When I got up this morning, Spawn had coughed up a hairball overnight. Right in front of my coffee station. I think he knows I’m writing about him.
The next step in the door build was the panels. First making the panels and then cutting grooves into the rails and stiles to accept the panels.
The panels are 1/2” MDF. I’ll spare the reader the details on cutting the sheet down. Suffice it to say, I’ve got 5 identical panels sized to fit their openings.
I decided to see exactly how thick 1/2” MDF is:
That works out to 12.9 mm, for the metricheads. This is a factor in making the grooves – the router bit is 1/2”, so the panels may end up being slightly thick. Considering that all routers have at least a little bit of runout, and the jig I’m using might have a bit of slop, so we’ll see.
I built a jig for my router a few years ago for plunging mortises into thick stock. Can’t remember if I stole this idea from somewhere or if I came up with it myself, but it effectively is a dual edge guide.
Runners that adjust to solidly capture a piece between tied to an adjustable router platform. Perfect for this task.
It works pretty simply. Drop it onto a piece and adjust the runners. Then adjust the platform to put the router bit in the right spot. In this case, I laid out a couple of lines and adjusted the placement by eye. The placement isn’t super-critical as long as I make sure I reference the same side (i.e. front or back) of each piece. I’ll reference the front.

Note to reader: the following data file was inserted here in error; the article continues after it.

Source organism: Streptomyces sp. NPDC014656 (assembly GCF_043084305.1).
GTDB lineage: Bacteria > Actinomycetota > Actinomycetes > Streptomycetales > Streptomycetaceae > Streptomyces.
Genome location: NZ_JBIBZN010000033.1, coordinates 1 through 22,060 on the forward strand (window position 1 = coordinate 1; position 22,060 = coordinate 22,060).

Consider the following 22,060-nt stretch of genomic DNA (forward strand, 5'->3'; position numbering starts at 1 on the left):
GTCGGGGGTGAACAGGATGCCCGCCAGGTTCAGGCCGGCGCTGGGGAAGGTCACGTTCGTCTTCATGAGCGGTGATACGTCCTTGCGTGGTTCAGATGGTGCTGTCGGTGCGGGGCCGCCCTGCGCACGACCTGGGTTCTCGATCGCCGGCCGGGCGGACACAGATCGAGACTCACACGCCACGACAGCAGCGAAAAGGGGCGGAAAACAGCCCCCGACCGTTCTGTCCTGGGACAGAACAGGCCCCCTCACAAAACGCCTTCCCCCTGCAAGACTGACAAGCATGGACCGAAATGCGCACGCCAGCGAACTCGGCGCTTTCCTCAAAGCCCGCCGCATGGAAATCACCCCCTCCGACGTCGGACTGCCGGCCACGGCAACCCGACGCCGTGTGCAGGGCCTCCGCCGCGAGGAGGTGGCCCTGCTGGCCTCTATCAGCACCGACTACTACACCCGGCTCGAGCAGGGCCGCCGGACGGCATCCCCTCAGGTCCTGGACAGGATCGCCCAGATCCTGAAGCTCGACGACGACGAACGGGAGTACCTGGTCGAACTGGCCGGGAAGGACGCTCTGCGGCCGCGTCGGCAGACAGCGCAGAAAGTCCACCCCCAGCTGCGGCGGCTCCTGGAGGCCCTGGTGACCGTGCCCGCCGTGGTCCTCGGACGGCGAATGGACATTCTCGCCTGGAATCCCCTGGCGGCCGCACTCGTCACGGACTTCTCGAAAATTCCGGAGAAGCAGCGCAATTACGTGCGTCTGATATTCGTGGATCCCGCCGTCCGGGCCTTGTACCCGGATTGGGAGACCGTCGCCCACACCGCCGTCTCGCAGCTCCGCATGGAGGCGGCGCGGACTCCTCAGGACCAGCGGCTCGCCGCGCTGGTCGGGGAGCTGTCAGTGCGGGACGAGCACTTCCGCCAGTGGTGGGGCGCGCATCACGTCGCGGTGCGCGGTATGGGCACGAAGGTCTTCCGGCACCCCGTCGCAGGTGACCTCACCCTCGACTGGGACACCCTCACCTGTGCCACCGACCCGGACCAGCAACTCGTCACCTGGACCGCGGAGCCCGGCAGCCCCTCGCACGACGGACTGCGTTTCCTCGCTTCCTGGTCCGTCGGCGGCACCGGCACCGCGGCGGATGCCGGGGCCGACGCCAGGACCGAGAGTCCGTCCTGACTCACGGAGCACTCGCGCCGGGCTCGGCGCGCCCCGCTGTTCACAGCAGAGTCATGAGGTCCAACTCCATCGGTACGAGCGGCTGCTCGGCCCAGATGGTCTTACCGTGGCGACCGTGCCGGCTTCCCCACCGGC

Test it using a cutoff:
A scrap of the MDF does fit into the groove, but very tightly.
I’ll probably have to run the MDF panels through the sander to take off half a hundredth or so.
Onto the real piece. Cut the groove and check the fit:
Fits about the same as the test cut. That’s good, means the jig is consistent.
First stile done:
Onto the rails. Hard to clamp down, as the groove runs from end to end. I settled on using my quick clamps as tightly fit stops, which works well.
For the rails, I tried hogging out the groove in one pass. The bit is sharp and the router seemed to keep up. But when I got to the end I had a problem:
My first thought was that the depth stop had loosened. Checked that but it was still tight. Then I realized that the bit had pulled out of the collet some.
Spiral upcut bits want to pull the router into the piece. I guess that trying to take all the material in one pass allowed the bit to grab enough to overpower the collet’s hold. I checked the collet and it was as tight as I could make it. So I decide to do the groves in 1/8” passes.
Soon enough, everything was done:
I had to remember that the top and bottom rails only got the groove treatment on one edge:
Hoping to start the glue-up tomorrow.
-- Mark Kornell, Kornell Wood Design